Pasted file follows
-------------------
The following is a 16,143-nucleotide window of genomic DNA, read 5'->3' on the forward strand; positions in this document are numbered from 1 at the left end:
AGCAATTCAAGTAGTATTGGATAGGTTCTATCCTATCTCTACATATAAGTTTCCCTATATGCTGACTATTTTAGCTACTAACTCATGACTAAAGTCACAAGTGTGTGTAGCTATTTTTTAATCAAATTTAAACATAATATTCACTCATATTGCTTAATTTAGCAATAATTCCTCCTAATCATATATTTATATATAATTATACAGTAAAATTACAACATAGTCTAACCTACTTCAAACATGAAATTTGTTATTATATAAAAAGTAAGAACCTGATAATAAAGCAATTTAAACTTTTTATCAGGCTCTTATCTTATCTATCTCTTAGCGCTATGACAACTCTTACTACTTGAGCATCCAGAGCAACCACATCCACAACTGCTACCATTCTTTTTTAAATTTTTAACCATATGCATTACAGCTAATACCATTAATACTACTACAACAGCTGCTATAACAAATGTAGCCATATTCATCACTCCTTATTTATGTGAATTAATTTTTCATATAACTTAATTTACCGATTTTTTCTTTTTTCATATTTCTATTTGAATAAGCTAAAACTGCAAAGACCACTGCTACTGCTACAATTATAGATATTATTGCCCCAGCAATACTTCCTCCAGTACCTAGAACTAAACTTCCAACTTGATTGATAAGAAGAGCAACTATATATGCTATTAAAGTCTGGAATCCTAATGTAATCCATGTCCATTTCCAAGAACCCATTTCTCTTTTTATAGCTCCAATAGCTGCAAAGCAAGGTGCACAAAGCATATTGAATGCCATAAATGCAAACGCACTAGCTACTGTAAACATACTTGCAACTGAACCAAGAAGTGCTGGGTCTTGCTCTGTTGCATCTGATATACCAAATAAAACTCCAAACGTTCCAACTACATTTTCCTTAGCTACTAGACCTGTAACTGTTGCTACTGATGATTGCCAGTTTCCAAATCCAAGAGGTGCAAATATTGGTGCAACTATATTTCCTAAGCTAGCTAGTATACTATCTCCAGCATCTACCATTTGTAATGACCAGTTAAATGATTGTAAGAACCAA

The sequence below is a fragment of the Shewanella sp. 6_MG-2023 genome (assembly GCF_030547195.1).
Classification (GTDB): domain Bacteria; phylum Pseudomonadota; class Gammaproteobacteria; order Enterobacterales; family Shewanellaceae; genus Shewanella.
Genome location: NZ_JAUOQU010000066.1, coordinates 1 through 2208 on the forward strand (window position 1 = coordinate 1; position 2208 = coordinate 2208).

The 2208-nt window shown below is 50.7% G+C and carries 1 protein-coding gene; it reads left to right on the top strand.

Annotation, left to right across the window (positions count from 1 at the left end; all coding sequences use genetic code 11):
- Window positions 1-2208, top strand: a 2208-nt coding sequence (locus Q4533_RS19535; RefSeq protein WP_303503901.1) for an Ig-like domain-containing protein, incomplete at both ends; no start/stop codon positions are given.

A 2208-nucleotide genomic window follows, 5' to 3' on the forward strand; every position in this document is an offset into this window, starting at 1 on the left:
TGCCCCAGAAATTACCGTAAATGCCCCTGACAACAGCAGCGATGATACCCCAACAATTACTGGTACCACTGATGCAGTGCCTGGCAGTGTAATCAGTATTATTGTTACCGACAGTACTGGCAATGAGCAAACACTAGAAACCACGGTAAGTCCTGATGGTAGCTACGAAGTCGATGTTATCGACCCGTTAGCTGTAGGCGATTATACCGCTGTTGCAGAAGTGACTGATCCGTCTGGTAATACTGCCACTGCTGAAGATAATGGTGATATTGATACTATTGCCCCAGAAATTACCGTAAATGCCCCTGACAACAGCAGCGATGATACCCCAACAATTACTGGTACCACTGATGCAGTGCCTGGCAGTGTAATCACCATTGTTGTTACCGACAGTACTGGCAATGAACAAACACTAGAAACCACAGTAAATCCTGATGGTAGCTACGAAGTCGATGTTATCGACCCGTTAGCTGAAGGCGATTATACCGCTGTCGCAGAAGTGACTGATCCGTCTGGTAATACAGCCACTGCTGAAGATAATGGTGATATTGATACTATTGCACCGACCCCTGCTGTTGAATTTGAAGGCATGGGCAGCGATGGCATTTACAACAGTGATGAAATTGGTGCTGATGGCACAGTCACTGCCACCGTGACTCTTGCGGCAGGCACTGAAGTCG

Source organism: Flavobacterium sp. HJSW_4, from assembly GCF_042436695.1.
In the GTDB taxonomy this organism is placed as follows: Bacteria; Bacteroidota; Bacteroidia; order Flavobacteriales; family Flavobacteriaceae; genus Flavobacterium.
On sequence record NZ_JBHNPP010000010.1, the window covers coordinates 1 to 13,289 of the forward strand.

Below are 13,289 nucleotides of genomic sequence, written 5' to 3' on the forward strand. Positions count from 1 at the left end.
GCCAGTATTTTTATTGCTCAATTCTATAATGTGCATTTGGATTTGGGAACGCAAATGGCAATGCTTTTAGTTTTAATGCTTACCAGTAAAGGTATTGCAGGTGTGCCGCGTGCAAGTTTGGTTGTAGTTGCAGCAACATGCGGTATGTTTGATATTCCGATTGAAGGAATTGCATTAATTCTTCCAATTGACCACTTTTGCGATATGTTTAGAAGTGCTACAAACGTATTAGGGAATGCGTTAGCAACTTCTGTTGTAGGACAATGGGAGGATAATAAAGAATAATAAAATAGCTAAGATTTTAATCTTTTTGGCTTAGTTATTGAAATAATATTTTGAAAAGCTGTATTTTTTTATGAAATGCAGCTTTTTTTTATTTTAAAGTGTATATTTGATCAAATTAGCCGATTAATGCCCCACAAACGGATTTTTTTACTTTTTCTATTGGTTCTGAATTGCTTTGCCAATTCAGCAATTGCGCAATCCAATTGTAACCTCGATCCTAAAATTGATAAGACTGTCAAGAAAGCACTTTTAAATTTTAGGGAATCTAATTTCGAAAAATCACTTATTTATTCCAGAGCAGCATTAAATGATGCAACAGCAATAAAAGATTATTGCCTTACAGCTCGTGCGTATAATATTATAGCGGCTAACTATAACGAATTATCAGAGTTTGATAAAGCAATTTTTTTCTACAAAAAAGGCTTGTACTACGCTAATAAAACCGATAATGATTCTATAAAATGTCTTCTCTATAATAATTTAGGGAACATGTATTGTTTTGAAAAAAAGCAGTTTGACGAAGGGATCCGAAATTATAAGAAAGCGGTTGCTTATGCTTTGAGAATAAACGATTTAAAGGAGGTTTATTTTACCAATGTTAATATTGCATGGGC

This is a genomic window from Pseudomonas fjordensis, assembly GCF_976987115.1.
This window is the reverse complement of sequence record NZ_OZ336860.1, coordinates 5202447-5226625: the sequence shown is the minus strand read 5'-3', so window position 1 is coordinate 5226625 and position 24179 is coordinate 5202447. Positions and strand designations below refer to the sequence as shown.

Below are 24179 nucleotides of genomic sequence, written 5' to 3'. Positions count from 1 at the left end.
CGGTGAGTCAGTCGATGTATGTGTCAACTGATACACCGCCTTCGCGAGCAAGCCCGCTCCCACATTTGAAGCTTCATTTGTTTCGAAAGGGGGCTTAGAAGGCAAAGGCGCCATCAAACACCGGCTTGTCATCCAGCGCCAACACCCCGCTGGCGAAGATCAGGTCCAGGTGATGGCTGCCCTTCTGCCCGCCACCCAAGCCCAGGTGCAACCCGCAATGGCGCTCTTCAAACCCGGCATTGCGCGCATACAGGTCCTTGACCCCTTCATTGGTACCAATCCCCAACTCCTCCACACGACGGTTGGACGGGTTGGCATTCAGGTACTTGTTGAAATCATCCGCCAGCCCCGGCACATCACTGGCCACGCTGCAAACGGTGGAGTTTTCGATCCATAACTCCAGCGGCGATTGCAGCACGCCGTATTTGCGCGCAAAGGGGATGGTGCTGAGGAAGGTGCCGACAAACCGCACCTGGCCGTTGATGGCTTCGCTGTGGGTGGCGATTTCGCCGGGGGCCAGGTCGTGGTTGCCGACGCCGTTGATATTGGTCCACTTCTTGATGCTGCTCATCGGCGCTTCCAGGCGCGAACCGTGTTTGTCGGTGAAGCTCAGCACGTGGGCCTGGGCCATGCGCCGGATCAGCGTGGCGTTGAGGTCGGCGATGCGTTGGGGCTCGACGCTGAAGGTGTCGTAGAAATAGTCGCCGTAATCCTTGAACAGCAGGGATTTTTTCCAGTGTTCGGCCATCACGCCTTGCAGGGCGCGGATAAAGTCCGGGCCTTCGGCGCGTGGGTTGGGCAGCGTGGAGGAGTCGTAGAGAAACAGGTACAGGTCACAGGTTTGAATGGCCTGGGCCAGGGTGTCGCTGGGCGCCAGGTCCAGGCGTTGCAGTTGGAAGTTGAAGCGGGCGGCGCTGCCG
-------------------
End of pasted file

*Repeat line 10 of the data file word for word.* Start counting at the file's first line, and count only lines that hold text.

TGCCCCAGAAATTACCGTAAATGCCCCTGACAACAGCAGCGATGATACCCCAACAATTACTGGTACCACTGATGCAGTGCCTGGCAGTGTAATCAGTATTATTGTTACCGACAGTACTGGCAATGAGCAAACACTAGAAACCACGGTAAGTCCTGATGGTAGCTACGAAGTCGATGTTATCGACCCGTTAGCTGTAGGCGATTATACCGCTGTTGCAGAAGTGACTGATCCGTCTGGTAATACTGCCACTGCTGAAGATAATGGTGATATTGATACTATTGCCCCAGAAATTACCGTAAATGCCCCTGACAACAGCAGCGATGATACCCCAACAATTACTGGTACCACTGATGCAGTGCCTGGCAGTGTAATCACCATTGTTGTTACCGACAGTACTGGCAATGAACAAACACTAGAAACCACAGTAAATCCTGATGGTAGCTACGAAGTCGATGTTATCGACCCGTTAGCTGAAGGCGATTATACCGCTGTCGCAGAAGTGACTGATCCGTCTGGTAATACAGCCACTGCTGAAGATAATGGTGATATTGATACTATTGCACCGACCCCTGCTGTTGAATTTGAAGGCATGGGCAGCGATGGCATTTACAACAGTGATGAAATTGGTGCTGATGGCACAGTCACTGCCACCGTGACTCTTGCGGCAGGCACTGAAGTCG